The Census Bureau recently announced states will get a new leeway when tallying prisoners in the 2010 census — the bureau plans to release data on inmate populations in time for state legislative boundaries to be redrawn next year.

States will be able to choose whether they want to count prisoners for the purposes of redistricting and, if so, just where “home” for these inmates should be.

The decision could mean a loss of 1,436* residents in Cherokee County — and though those roughly 1,400 inmates would still be physically here, they could be counted as part of their hometown populations.

The bureau’s timing on population breakdowns has been years in the changing — the Daily Progress reported about a possible shift in how inmates are counted in 2005.

And even though timing for the bureau’s reports has changed and many around the country are calling for a shift in how — and where — an inmate is counted, could Texas begin a mass migration, on paper at least, of thousands of inmates from rural areas, where prisons are typically located, to urban areas, from where inmates usually hail?

“I would not propose a change in the way we count prisoners right now, unless we received a court order,” said Rep. Delwin Jones (R-Lubbock), chair of the House Redistricting Committee. “There really isn’t an easy way to find out where these individuals come from. We’ve been counting all prisoners as a resident in the county or town where the prison is located. That’s how we’ll continue to count them.”

While the bureau’s prison data will have breakdowns on where inmates are located, it will not include information on the prisoners’ original hometowns. Thus, states will have to gather that information on their own if they choose to count them in different locations.

Jones said deciphering where inmates should be counted would be an administrative headache for the Texas Legislature.

He used an extreme example of an inmate who may come from Texarkana, is housed in West Texas, and calls both places home — in such an instance, how would the state know which of the locations is truly home for that prisoner?

Analysts say the Census Bureau’s move could prove politically messy, with the devil in the details, because the agency will not release the prison data until May 2011, more than two months after states are given their initial population data by district, so some legislatures may opt not to wait for the additional information or only make cursory use of it.

Rep. Chuck Hopson (R-Jacksonville) agrees the timing of the bureau’s release of information will likely be a factor for Texas.

“The Texas Legislature convenes in January and only stays in session through the end of May,” Hopson said. “With those time constraints and several additional procedural deadlines set by the Texas Constitution, it is unlikely that prison population data received in the last month of session can have an impact on the 2011 redistricting process.”

The immediate area of Cherokee, Anderson and Rusk counties is home to 19,600 inmates currently — East Texas could lose a population equivalent to roughly Jacksonville and Rusk combined, if Texas opts to count prisoners as part of the population of their home towns rather than where they’re housed in the prison system.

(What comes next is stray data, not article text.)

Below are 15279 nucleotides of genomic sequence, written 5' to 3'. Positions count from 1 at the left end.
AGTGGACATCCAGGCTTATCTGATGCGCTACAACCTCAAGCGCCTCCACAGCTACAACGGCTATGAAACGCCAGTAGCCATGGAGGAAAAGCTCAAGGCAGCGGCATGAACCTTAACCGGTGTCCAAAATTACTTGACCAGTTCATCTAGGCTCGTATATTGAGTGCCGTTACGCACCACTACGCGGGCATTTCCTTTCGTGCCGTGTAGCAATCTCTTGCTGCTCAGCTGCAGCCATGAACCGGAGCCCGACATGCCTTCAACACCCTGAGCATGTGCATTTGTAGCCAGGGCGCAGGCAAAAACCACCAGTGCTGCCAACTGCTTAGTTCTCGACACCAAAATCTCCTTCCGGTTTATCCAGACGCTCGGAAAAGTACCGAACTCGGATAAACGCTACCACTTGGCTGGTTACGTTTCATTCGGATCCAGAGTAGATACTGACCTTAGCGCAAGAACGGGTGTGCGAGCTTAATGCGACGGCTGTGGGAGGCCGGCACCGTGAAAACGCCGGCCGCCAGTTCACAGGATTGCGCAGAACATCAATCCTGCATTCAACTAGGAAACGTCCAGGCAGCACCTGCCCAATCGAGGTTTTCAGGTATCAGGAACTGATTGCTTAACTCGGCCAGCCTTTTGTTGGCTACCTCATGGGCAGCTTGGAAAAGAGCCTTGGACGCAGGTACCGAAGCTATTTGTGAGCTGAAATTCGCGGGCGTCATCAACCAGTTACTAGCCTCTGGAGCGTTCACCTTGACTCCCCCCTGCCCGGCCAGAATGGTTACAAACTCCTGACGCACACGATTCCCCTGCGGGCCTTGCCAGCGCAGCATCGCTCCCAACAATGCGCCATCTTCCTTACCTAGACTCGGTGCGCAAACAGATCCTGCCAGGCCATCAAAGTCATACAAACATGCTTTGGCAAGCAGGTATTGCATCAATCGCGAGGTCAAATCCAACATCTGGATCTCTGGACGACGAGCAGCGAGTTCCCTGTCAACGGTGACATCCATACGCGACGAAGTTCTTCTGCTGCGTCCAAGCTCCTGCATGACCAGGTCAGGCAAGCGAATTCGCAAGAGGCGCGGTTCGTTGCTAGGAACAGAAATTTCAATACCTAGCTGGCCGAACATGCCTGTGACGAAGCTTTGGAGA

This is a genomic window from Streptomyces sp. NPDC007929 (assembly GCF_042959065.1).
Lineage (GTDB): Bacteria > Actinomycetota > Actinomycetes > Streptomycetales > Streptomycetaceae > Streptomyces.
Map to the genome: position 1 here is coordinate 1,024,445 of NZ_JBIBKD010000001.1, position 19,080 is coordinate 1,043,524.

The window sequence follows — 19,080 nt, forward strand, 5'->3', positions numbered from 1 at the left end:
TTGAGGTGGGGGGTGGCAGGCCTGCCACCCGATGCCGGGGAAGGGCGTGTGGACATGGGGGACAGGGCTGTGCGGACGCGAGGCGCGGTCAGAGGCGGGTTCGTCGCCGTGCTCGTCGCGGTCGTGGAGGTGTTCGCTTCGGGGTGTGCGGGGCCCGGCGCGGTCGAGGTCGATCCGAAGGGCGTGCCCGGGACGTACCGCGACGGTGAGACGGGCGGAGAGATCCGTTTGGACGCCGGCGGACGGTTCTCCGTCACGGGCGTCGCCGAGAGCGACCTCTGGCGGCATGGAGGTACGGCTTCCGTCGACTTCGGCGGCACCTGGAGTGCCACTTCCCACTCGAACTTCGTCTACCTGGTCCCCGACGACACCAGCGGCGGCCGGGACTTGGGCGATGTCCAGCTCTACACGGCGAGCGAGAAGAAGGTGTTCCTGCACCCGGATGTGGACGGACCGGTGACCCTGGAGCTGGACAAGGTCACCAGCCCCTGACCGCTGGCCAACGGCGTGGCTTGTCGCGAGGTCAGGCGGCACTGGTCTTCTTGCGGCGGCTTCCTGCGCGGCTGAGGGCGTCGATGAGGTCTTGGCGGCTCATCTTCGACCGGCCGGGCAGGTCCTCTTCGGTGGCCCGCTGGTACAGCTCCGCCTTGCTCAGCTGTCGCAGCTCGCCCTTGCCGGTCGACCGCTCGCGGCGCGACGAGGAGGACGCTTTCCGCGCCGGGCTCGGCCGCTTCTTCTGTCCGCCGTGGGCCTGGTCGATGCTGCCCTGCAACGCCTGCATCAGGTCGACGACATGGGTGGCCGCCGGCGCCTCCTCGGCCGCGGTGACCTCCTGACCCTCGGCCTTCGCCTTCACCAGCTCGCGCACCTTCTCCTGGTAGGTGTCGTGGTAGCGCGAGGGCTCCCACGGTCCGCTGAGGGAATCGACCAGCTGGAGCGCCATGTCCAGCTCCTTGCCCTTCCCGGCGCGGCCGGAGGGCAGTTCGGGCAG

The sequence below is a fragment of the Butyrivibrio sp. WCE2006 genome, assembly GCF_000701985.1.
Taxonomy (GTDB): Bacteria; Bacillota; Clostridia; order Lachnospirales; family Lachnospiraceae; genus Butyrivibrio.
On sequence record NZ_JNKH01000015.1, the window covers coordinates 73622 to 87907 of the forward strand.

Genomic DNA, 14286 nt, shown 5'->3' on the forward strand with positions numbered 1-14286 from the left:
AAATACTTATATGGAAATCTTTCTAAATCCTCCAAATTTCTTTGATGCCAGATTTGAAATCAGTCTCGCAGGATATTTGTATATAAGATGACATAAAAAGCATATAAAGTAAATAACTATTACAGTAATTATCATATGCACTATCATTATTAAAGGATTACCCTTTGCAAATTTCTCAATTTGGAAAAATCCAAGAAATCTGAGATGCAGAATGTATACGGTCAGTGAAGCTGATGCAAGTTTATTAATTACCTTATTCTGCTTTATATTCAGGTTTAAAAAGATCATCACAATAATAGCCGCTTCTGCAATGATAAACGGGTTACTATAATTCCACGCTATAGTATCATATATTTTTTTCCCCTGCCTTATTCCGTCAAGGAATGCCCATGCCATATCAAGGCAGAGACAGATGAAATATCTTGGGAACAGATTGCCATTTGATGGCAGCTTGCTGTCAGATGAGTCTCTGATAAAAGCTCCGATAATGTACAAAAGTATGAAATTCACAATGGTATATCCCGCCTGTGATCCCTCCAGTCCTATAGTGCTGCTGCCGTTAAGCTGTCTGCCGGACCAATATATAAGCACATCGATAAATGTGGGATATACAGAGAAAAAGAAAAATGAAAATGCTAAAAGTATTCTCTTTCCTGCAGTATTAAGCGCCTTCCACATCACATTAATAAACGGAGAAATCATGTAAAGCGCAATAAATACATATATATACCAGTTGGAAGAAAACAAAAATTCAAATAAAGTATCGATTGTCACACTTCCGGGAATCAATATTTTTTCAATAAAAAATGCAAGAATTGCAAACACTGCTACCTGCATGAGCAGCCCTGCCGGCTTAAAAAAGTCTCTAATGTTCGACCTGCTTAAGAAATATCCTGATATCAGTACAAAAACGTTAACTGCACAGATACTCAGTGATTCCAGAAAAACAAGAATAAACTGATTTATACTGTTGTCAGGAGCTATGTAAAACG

Census director Robert Groves made the decision after weeks of discussion with Rep. William Lacy Clay, D-Mo., and with public interest and black groups. They called it an important first step toward shifting federal resources and representation back to urban communities, where they believe the aid is needed the most.

“This is going to be a big enough deal where states will have to make some decisions,” said Kimball Brace, president of Election Data Services, a Virginia-based firm that crunches political numbers. “We may see an impact ultimately where one political party decides to go one way and draws districts accordingly, the other party goes another way, and we end up with a court case to sort it out.”

The population count, held every 10 years, is used to apportion U.S. House and state legislative and county seats as well as distribute more than $400 billion in federal aid. Some federal and state grants are based on per capita income, which makes prison communities eligible for more money because inmates don’t have much income.

While the 2010 data will not include hometown information, advocacy groups say they are continuing their push for prisoners to be counted as residents of the communities they came from for the next decennial census in 2020.

“For too long, communities with large prisons have received greater representation in government on the backs of people who have no voting rights in the prison community,” said Brenda Wright, director of the Democracy Program at Demos, a research and advocacy organization. “The Census Bureau’s new data will greatly assist states and localities in correcting this injustice.”

East Texas has relatively recently been the home to at least one court case involving redistricting — Henderson v. Perry, filed in 2003, claimed the 2003 congressional redistricting in Texas was essentially gerrymandering. The Supreme Court never ruled on the case, but upheld the Texas Legislature’s 2003 redistricting action in similar cases.

The Associated Press contributed to this article.

* Prison populations used above were gathered Feb. 12, 2010. Texas Department of Criminal Justice officials note prison populations are a fluid number and can change from day to day.

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